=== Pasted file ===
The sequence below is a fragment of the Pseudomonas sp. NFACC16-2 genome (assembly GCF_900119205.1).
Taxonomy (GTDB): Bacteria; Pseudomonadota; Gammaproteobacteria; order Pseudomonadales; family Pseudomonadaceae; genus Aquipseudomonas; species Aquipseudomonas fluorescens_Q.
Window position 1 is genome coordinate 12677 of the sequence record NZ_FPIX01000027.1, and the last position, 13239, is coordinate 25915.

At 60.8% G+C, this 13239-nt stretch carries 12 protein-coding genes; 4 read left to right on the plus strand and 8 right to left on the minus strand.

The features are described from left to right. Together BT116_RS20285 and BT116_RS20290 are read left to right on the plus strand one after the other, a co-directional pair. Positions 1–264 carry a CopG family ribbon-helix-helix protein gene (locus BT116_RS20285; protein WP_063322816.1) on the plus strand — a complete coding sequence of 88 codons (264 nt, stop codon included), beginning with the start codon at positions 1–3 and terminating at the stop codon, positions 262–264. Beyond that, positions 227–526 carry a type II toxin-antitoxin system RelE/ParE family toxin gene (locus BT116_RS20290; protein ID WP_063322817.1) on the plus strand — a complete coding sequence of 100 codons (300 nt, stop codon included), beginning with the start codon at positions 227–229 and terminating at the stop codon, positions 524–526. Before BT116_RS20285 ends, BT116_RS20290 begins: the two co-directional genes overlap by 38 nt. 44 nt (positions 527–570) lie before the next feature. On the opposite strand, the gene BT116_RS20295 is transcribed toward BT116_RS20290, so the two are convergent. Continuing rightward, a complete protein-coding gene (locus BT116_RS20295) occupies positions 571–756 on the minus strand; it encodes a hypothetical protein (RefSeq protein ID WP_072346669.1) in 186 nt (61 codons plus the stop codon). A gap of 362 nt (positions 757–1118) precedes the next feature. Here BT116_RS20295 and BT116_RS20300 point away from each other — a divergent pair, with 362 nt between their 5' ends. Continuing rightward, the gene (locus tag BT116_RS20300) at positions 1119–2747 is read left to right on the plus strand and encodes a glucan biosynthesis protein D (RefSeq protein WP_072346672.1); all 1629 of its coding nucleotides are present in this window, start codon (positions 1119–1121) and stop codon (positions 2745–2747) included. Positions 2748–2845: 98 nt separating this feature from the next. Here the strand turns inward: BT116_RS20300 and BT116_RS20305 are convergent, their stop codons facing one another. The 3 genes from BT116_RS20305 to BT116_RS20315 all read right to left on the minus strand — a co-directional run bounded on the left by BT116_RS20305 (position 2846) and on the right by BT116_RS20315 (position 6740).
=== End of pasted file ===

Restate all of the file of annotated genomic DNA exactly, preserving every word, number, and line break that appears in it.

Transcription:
The sequence below is a fragment of the Pseudomonas sp. NFACC16-2 genome (assembly GCF_900119205.1).
Taxonomy (GTDB): Bacteria; Pseudomonadota; Gammaproteobacteria; order Pseudomonadales; family Pseudomonadaceae; genus Aquipseudomonas; species Aquipseudomonas fluorescens_Q.
Window position 1 is genome coordinate 12677 of the sequence record NZ_FPIX01000027.1, and the last position, 13239, is coordinate 25915.

At 60.8% G+C, this 13239-nt stretch carries 12 protein-coding genes; 4 read left to right on the plus strand and 8 right to left on the minus strand.

The features are described from left to right. Together BT116_RS20285 and BT116_RS20290 are read left to right on the plus strand one after the other, a co-directional pair. Positions 1–264 carry a CopG family ribbon-helix-helix protein gene (locus BT116_RS20285; protein WP_063322816.1) on the plus strand — a complete coding sequence of 88 codons (264 nt, stop codon included), beginning with the start codon at positions 1–3 and terminating at the stop codon, positions 262–264. Beyond that, positions 227–526 carry a type II toxin-antitoxin system RelE/ParE family toxin gene (locus BT116_RS20290; protein ID WP_063322817.1) on the plus strand — a complete coding sequence of 100 codons (300 nt, stop codon included), beginning with the start codon at positions 227–229 and terminating at the stop codon, positions 524–526. Before BT116_RS20285 ends, BT116_RS20290 begins: the two co-directional genes overlap by 38 nt. 44 nt (positions 527–570) lie before the next feature. On the opposite strand, the gene BT116_RS20295 is transcribed toward BT116_RS20290, so the two are convergent. Continuing rightward, a complete protein-coding gene (locus BT116_RS20295) occupies positions 571–756 on the minus strand; it encodes a hypothetical protein (RefSeq protein ID WP_072346669.1) in 186 nt (61 codons plus the stop codon). A gap of 362 nt (positions 757–1118) precedes the next feature. Here BT116_RS20295 and BT116_RS20300 point away from each other — a divergent pair, with 362 nt between their 5' ends. Continuing rightward, the gene (locus tag BT116_RS20300) at positions 1119–2747 is read left to right on the plus strand and encodes a glucan biosynthesis protein D (RefSeq protein WP_072346672.1); all 1629 of its coding nucleotides are present in this window, start codon (positions 1119–1121) and stop codon (positions 2745–2747) included. Positions 2748–2845: 98 nt separating this feature from the next. Here the strand turns inward: BT116_RS20300 and BT116_RS20305 are convergent, their stop codons facing one another. The 3 genes from BT116_RS20305 to BT116_RS20315 all read right to left on the minus strand — a co-directional run bounded on the left by BT116_RS20305 (position 2846) and on the right by BT116_RS20315 (position 6740).